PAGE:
A riveting presentation by Dr. Jazmin Sierra kicked off the speaker series Markets, the State, and Democracy in Latin America hosted by CIPR and The Stone Center at Tulane University.
Dr. Sierra, an Assistant Professor of Political Science at the University of Notre Dame, spoke on her research for her book project Partners at Home and Abroad: How Brazil Globalized State Capital in which she explores how the Brazilian government promotes outward investment of domestic firms. She presented her central research questions, methodological approach, results and answered questions in a Q&A session that followed her presentation.
Dr. Sierra began by presenting the puzzling nature of the Brazilian Workers’ Party active role in supporting foreign direct investment (FDI) despite the country’s history of suffering from capital flight and opposition of FDI from organized labor and social movements. To answer her central research questions Why do governments actively support outward FDI? and How does this policy actually affect firm’s outward investments?, Sierra explained the process tracing approach she employed to gauge ideas of policymakers in both state supported firms and non-supported firms before and after the Brazilian industrial policy that promoted FDI was enacted. She supported her basic argument that outward FDI is more likely to take place in countries that have a legacy of state capitalism with qualitative and quantitative evidence drawn from 15 months of fieldwork in the form of in-depth interviews with policy makers, firm managers, labor and social movement leaders, and archival research of firm documents.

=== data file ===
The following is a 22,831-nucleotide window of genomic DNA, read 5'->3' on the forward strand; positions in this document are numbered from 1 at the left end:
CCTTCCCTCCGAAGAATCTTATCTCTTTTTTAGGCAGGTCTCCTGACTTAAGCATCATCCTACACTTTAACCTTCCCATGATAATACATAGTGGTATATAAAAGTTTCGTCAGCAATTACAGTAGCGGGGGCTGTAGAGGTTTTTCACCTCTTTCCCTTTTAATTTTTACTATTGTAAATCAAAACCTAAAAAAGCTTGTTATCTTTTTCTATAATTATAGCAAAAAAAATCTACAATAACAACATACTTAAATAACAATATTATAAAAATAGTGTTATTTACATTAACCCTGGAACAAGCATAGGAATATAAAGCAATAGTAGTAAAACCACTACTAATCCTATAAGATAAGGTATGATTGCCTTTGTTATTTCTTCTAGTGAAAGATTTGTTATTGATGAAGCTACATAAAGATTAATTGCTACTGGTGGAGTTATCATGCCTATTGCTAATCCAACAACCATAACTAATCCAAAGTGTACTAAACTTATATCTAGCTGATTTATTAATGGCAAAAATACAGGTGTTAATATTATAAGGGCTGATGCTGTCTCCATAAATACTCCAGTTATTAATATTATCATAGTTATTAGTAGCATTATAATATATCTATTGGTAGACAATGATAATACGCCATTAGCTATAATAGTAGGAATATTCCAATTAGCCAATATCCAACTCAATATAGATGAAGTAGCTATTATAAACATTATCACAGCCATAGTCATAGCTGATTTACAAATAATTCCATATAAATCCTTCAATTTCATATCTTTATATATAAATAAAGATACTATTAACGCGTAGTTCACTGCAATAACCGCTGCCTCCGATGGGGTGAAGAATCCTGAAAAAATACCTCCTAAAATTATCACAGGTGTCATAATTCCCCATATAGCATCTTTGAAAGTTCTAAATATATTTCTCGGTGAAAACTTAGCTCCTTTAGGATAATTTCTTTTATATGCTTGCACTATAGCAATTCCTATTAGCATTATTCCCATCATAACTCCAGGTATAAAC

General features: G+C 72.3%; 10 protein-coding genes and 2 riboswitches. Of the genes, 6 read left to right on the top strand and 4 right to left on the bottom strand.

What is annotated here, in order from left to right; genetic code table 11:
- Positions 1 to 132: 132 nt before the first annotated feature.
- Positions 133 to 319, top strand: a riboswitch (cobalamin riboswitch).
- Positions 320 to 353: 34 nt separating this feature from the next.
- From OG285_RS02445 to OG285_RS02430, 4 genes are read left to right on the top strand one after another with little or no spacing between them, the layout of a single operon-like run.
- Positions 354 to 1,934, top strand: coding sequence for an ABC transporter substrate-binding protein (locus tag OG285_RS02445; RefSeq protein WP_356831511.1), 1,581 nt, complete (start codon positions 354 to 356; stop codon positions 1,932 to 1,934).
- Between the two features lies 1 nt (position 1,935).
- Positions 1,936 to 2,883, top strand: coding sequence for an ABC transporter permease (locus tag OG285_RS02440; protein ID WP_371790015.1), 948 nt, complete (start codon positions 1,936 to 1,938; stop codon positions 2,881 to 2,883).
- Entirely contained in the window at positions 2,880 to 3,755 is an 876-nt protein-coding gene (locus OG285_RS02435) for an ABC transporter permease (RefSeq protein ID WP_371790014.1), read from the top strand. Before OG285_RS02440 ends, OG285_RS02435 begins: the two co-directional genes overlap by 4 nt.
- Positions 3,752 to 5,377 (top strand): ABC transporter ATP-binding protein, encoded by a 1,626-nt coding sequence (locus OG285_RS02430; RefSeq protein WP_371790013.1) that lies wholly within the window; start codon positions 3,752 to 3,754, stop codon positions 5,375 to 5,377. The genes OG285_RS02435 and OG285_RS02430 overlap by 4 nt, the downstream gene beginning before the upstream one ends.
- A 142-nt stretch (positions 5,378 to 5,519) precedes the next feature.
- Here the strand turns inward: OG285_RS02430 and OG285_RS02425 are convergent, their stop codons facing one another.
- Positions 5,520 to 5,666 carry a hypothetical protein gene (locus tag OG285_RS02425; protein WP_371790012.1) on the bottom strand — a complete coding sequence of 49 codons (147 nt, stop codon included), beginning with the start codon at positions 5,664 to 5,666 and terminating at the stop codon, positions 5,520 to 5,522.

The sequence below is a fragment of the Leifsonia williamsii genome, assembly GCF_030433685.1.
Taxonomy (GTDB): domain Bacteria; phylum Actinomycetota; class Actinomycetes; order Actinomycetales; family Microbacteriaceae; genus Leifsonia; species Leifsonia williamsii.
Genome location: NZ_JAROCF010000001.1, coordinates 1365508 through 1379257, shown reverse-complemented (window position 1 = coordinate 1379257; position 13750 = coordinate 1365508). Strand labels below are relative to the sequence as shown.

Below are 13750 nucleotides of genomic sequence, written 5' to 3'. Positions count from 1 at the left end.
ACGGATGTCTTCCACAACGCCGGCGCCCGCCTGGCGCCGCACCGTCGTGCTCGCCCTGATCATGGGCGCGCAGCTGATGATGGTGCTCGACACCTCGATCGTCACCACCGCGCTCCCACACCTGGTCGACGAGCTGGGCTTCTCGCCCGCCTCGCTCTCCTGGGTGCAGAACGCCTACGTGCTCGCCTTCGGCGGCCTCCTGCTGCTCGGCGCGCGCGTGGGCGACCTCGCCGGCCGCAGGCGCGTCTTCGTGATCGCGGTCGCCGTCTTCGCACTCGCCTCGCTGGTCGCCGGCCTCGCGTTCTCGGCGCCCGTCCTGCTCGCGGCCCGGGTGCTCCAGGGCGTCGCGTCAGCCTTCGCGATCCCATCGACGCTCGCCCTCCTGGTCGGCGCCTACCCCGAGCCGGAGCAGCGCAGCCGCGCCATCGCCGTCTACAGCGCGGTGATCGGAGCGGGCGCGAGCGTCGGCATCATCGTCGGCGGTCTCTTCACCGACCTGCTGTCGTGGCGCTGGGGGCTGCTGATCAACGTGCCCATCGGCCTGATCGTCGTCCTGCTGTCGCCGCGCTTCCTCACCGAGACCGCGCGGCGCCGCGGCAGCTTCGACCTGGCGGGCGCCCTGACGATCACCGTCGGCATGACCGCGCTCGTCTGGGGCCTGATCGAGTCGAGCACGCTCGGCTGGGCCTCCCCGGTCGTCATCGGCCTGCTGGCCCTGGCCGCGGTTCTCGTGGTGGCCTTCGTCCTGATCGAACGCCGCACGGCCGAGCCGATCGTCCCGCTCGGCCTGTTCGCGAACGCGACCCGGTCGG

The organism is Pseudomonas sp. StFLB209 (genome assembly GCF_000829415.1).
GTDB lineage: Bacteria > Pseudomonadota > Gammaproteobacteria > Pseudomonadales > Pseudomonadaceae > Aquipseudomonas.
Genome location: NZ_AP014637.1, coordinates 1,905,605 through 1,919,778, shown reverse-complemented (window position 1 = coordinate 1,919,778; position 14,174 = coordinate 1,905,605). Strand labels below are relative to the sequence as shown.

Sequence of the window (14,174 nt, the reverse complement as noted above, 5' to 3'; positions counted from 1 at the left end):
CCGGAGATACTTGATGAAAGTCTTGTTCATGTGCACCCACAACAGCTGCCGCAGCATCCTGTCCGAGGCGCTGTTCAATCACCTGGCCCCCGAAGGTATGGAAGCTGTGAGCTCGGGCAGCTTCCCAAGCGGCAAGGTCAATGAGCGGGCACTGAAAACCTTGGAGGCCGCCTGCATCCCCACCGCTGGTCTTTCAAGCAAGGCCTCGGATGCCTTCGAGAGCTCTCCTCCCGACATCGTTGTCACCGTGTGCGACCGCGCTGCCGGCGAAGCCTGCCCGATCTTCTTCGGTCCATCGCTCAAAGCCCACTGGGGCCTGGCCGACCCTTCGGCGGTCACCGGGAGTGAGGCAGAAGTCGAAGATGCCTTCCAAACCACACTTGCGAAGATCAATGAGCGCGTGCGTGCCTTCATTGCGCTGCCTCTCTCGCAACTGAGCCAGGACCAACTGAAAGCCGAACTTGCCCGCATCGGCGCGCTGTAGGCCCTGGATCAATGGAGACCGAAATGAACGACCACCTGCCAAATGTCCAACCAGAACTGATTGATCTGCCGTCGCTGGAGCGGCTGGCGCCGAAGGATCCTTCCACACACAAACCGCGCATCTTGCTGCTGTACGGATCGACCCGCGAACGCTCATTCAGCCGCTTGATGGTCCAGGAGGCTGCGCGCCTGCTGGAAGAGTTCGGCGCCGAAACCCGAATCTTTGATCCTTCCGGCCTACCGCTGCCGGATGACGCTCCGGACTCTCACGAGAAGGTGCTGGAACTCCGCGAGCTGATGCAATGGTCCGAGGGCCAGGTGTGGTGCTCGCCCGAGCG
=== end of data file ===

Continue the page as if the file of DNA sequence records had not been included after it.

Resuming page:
The Q&A session sparked conversations surrounding topics including how the process of outward investment of domestic firms is changing under the Bolsonaro administration, how the workers’ party ended up supporting the industrial policies, how the failure cases of FDI affected her results, and how her theories could be applied to other countries. All in attendance were extremely grateful for Dr. Sierra’s thorough and thought-provoking lecture that brought further insight to globalized state capitalism. ‘
Thanks to Tara Yanez for writing this summary.